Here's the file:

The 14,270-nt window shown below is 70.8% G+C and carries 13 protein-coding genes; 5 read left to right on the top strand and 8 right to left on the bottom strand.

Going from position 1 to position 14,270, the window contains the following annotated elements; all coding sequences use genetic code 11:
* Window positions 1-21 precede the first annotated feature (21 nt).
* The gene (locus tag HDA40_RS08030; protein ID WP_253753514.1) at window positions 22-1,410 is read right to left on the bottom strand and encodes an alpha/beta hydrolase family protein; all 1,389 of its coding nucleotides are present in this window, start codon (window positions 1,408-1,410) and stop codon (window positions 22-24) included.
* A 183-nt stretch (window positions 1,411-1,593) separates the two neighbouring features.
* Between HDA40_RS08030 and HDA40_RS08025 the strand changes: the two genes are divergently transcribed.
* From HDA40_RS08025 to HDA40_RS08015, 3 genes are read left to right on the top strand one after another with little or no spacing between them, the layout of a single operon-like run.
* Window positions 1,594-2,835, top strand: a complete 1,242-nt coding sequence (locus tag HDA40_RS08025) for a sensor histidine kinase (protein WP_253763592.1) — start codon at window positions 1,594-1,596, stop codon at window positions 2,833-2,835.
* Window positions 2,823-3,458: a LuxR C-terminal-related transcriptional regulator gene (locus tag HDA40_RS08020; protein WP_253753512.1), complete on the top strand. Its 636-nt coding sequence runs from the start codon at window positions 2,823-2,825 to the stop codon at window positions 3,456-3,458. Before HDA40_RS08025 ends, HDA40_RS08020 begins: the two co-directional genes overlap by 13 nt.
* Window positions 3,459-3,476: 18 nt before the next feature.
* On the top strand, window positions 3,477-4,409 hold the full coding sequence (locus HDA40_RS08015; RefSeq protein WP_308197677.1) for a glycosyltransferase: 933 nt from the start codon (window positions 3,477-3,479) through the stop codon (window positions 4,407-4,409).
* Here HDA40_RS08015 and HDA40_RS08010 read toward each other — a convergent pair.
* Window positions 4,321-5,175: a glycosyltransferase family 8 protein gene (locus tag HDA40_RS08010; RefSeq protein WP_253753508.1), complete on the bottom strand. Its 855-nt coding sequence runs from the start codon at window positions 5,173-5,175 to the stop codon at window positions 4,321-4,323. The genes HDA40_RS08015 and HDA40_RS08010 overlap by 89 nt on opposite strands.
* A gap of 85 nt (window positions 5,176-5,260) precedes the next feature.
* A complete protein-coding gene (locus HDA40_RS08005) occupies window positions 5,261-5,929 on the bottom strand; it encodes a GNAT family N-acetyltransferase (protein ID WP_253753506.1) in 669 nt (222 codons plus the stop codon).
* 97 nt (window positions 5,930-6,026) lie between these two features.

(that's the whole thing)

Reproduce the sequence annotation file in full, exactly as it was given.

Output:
The 14,270-nt window shown below is 70.8% G+C and carries 13 protein-coding genes; 5 read left to right on the top strand and 8 right to left on the bottom strand.

Going from position 1 to position 14,270, the window contains the following annotated elements; all coding sequences use genetic code 11:
* Window positions 1-21 precede the first annotated feature (21 nt).
* The gene (locus tag HDA40_RS08030; protein ID WP_253753514.1) at window positions 22-1,410 is read right to left on the bottom strand and encodes an alpha/beta hydrolase family protein; all 1,389 of its coding nucleotides are present in this window, start codon (window positions 1,408-1,410) and stop codon (window positions 22-24) included.
* A 183-nt stretch (window positions 1,411-1,593) separates the two neighbouring features.
* Between HDA40_RS08030 and HDA40_RS08025 the strand changes: the two genes are divergently transcribed.
* From HDA40_RS08025 to HDA40_RS08015, 3 genes are read left to right on the top strand one after another with little or no spacing between them, the layout of a single operon-like run.
* Window positions 1,594-2,835, top strand: a complete 1,242-nt coding sequence (locus tag HDA40_RS08025) for a sensor histidine kinase (protein WP_253763592.1) — start codon at window positions 1,594-1,596, stop codon at window positions 2,833-2,835.
* Window positions 2,823-3,458: a LuxR C-terminal-related transcriptional regulator gene (locus tag HDA40_RS08020; protein WP_253753512.1), complete on the top strand. Its 636-nt coding sequence runs from the start codon at window positions 2,823-2,825 to the stop codon at window positions 3,456-3,458. Before HDA40_RS08025 ends, HDA40_RS08020 begins: the two co-directional genes overlap by 13 nt.
* Window positions 3,459-3,476: 18 nt before the next feature.
* On the top strand, window positions 3,477-4,409 hold the full coding sequence (locus HDA40_RS08015; RefSeq protein WP_308197677.1) for a glycosyltransferase: 933 nt from the start codon (window positions 3,477-3,479) through the stop codon (window positions 4,407-4,409).
* Here HDA40_RS08015 and HDA40_RS08010 read toward each other — a convergent pair.
* Window positions 4,321-5,175: a glycosyltransferase family 8 protein gene (locus tag HDA40_RS08010; RefSeq protein WP_253753508.1), complete on the bottom strand. Its 855-nt coding sequence runs from the start codon at window positions 5,173-5,175 to the stop codon at window positions 4,321-4,323. The genes HDA40_RS08015 and HDA40_RS08010 overlap by 89 nt on opposite strands.
* A gap of 85 nt (window positions 5,176-5,260) precedes the next feature.
* A complete protein-coding gene (locus HDA40_RS08005) occupies window positions 5,261-5,929 on the bottom strand; it encodes a GNAT family N-acetyltransferase (protein ID WP_253753506.1) in 669 nt (222 codons plus the stop codon).
* 97 nt (window positions 5,930-6,026) lie between these two features.